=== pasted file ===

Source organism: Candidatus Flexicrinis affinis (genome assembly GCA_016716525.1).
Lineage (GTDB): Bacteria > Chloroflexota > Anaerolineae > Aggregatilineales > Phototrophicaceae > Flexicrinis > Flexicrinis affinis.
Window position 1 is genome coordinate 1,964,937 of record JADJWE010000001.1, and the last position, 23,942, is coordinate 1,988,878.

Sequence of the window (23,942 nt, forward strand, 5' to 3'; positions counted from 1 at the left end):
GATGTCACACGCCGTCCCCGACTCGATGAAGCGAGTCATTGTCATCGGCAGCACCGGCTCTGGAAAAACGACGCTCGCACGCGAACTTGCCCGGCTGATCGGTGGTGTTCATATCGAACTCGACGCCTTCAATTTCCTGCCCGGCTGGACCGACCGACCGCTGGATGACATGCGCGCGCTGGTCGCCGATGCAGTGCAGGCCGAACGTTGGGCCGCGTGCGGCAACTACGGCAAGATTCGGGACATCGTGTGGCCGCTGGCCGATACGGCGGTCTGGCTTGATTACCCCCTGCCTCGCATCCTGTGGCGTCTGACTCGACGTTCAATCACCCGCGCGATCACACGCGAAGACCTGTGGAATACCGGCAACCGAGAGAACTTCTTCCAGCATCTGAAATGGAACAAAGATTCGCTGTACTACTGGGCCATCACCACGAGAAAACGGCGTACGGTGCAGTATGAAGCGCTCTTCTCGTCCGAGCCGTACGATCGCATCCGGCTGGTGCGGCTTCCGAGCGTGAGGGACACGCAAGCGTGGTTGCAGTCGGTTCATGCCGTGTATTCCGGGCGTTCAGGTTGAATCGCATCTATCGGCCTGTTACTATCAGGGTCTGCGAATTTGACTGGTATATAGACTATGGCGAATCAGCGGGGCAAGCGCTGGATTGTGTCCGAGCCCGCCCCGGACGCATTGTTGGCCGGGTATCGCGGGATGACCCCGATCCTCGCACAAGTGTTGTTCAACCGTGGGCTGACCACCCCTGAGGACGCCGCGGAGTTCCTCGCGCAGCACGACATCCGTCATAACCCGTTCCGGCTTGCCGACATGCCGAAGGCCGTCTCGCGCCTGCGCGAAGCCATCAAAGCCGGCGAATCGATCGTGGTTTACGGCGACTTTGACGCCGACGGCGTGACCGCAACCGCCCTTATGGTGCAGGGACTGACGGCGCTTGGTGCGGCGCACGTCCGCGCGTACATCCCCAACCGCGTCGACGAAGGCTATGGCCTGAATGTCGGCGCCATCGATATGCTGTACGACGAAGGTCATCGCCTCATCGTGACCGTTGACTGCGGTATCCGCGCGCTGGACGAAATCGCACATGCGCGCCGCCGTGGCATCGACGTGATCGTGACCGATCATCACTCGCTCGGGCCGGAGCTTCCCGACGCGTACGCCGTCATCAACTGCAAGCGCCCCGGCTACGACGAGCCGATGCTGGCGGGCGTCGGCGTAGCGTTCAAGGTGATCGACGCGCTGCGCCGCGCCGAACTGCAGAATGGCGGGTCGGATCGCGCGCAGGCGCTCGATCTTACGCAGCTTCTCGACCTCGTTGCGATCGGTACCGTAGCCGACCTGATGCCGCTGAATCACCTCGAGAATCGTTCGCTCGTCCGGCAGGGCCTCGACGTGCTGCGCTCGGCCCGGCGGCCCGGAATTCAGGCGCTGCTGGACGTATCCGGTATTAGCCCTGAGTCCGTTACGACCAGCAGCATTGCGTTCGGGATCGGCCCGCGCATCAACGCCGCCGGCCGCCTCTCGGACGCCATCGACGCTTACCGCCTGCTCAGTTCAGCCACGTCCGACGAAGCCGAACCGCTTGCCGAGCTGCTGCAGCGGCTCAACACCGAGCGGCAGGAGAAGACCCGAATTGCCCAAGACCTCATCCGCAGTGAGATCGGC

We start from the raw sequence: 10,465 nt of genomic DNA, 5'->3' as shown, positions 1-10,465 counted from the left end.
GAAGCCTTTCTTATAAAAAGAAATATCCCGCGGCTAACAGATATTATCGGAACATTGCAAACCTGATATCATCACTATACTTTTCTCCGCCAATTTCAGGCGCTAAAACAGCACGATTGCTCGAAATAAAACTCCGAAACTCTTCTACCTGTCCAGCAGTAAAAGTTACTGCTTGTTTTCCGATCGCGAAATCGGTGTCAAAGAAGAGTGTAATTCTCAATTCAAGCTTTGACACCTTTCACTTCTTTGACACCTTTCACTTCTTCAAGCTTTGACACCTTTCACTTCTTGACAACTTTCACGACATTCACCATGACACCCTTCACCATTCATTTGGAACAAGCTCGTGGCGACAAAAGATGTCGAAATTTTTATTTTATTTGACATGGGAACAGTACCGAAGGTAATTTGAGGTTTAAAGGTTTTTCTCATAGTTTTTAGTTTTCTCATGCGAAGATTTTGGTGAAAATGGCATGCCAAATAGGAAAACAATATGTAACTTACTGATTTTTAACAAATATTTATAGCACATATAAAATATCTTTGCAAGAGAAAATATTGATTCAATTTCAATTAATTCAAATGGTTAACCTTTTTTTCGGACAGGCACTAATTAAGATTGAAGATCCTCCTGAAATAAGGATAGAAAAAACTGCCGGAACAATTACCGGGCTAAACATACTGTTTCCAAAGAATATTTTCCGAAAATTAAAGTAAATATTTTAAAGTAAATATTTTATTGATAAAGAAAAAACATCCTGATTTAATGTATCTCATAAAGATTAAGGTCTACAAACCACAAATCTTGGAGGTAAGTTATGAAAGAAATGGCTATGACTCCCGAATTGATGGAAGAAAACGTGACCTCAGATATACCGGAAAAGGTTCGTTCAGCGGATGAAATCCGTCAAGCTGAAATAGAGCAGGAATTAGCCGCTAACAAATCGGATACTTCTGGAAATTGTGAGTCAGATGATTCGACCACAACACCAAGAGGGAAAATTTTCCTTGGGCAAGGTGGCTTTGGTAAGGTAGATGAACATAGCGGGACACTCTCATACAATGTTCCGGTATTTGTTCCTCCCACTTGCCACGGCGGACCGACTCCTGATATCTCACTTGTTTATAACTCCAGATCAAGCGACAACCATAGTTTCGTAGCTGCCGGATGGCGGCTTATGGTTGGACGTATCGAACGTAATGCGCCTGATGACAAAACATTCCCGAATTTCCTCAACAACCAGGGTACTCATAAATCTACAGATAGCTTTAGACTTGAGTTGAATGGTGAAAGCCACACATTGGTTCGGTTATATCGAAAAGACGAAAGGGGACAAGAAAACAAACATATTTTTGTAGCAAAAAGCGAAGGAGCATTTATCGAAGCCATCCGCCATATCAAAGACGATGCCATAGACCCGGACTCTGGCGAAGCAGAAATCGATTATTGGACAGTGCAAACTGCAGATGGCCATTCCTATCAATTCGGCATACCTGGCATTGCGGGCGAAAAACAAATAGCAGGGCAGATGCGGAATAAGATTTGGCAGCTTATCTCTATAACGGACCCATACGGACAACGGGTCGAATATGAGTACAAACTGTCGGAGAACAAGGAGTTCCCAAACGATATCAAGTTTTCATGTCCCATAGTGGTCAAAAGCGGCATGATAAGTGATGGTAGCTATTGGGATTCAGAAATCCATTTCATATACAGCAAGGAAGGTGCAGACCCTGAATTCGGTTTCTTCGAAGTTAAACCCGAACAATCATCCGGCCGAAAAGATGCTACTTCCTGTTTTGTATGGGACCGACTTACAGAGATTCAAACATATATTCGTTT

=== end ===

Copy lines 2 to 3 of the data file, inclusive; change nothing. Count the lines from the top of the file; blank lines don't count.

Lineage (GTDB): Bacteria > Chloroflexota > Anaerolineae > Aggregatilineales > Phototrophicaceae > Flexicrinis > Flexicrinis affinis.
Window position 1 is genome coordinate 1,964,937 of record JADJWE010000001.1, and the last position, 23,942, is coordinate 1,988,878.